Tech stack
·6 min read

The Most Developer-Friendly React CMS

React is an excellent tool for building websites, but when it comes to managing the content of those websites, React on its own isn’t always the best solution. This is because, on its own, React requires developers to update content, which makes it difficult for less technical users (e.g., marketing) to update and manage that content.

CMSs fix these issues, but the issue with a traditional CMS like WordPress is that it forces you to use its presentation layer to display the website and its content. This prevents you from using React (or any of its meta-frameworks) for your website, meaning you miss out on many benefits.

However, a headless CMS fixes this issue. A headless CMS allows us to store all content in a CMS and connect whatever presentation layer we wish to it. The CMS has no built-in/default “head” or presentation layer. This means it’s easy for anyone to edit, update, or manage the content on the website while also allowing us to use the latest technologies and frameworks like React.

What is React?

React is an open-source JS library created by Facebook and is used by millions of developers worldwide to build complex UIs, applications, and websites.

It uses a component-based architecture (as we’ll explore further in a moment), which means developers can take complex designs and UIs and break them down into smaller, more reusable pieces of functionality and code called “components.” These components can be nested within each other and share data via methods such as props, state, and/or context.

React shot to fame for many reasons, but one of them is its speed and efficiency, primarily thanks to the virtual DOM it implements. This means instead of React updating the actual DOM of the page for each application change, it updates a virtual one and then calculates the smallest number of changes required to the actual DOM to make them match.

Finally, another reason React is loved by millions is due to its vast ecosystem of third-party libraries and tools that developers have created for it. These third-party tools expand on the base functionality of React and help developers achieve more with it faster.

Headless CMSs and React’s Component Architecture

As mentioned previously, React uses a component-based architecture, which makes it a great pairing with a headless CMS because it allows you to define just the content needed for each component in the headless CMS. This helps ensure you’re not sending too much or too little data to the website, helping to improve its speed.

A great example of this is Prismic’s slices. Each slice would be linked to a React component displayed to the user on the website. This makes it incredibly easy to structure the content fields that need to be populated by the content managers of the website. See below a diagram of how to pair Prismic’s slices and React’s components to build a website.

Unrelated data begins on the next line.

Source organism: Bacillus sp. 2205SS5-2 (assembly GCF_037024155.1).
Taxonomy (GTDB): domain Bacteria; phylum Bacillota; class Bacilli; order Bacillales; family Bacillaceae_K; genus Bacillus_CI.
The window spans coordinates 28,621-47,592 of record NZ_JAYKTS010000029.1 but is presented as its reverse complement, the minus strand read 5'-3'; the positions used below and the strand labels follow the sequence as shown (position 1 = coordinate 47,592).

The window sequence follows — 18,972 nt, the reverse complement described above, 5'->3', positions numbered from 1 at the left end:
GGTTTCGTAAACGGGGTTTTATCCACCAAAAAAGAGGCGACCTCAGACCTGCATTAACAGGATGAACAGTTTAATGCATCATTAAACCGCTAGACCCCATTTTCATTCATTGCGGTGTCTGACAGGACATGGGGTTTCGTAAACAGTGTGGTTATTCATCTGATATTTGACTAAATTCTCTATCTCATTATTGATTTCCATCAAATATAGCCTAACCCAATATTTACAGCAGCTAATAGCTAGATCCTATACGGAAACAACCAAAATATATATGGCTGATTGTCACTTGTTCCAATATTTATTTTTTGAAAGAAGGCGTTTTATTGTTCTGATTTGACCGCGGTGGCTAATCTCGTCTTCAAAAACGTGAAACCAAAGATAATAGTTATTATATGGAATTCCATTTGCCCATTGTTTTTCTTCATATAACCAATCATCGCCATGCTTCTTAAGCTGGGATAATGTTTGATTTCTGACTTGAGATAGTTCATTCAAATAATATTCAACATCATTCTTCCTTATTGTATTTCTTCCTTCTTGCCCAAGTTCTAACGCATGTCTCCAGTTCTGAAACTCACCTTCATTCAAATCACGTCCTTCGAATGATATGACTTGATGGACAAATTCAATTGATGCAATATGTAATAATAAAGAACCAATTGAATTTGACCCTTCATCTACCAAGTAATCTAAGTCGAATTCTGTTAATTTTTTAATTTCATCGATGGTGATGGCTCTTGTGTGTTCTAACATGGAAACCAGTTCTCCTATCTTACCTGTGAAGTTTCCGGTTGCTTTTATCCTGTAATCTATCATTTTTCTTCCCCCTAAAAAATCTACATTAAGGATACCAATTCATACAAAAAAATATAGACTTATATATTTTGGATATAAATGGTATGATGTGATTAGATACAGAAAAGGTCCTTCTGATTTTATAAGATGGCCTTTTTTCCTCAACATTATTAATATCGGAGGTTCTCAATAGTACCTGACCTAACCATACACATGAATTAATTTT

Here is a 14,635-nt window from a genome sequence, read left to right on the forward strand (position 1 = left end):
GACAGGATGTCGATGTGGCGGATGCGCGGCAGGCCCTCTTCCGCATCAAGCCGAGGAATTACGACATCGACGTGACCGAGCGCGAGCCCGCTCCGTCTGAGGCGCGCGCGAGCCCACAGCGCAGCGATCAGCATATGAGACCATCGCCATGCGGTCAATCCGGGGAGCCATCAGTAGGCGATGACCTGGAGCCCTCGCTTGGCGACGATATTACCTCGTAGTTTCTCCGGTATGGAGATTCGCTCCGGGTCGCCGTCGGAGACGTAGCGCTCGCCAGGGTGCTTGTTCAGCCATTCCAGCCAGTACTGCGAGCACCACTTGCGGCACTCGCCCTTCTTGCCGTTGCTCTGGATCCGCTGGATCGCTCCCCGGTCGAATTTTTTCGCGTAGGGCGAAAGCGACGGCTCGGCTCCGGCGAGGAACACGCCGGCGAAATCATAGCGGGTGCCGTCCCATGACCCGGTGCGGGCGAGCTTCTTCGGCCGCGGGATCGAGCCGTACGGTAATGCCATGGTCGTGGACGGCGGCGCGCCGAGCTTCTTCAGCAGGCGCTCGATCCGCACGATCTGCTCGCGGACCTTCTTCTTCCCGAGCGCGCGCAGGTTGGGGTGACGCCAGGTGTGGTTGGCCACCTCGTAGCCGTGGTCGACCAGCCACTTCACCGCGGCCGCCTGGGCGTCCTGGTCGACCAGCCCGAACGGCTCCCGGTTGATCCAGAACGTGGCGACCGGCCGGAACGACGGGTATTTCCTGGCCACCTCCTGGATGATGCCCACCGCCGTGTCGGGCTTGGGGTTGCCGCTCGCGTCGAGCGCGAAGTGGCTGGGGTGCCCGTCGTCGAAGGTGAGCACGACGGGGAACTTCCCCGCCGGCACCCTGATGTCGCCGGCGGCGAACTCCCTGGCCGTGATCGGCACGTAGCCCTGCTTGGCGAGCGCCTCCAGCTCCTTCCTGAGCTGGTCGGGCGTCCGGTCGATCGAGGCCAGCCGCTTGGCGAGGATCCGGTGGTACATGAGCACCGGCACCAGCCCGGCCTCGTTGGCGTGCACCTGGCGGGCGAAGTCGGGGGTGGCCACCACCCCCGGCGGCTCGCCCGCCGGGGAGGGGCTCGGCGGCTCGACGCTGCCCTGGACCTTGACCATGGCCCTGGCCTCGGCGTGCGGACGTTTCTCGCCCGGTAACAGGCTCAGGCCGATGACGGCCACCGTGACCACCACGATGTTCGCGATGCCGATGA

A diagram of how Prismic's slices work with React's components.

Utilizing React’s component architecture with a headless CMS means our website can scale as we need to add more content and components as well as receive more traffic from users.

Key Features and Benefits of a Headless CMS

Using a headless CMS offers several benefits and nice features to us. First, we have the standard benefit of using a CMS, that it allows non-technical people to easily update and change content on the page without any assistance from developers.

But, once we make the CMS headless it also offers us some more interesting benefits. For example, it allows us to easily reuse content across multiple websites and applications from a single content source. This is possible because our CMS isn’t tightly coupled to our presentation layer; by breaking this link, we have the flexibility to reuse the content where and when we like.

Another benefit of a headless CMS is you often don’t need to worry about resources or the demand placed upon them as your website scales. With a more traditional CMS, you need to ensure you always have enough resources available to service your users and their requests. But, with a headless CMS, this is handled for you by the provider so you can focus on scaling!

Want to build scalable, performant websites?

If you’re interested in building scalable, performant websites that leverage the power of React’s component-based architecture then Prismic and its slices would be a great choice. Get started with them here.

Native React Integrations

Because many headless CMS products and services matured at the same time as React, they matured with close integrations. This means many headless CMS services offer a first-party React integration that delivers a great experience and makes connecting and building your website a breeze.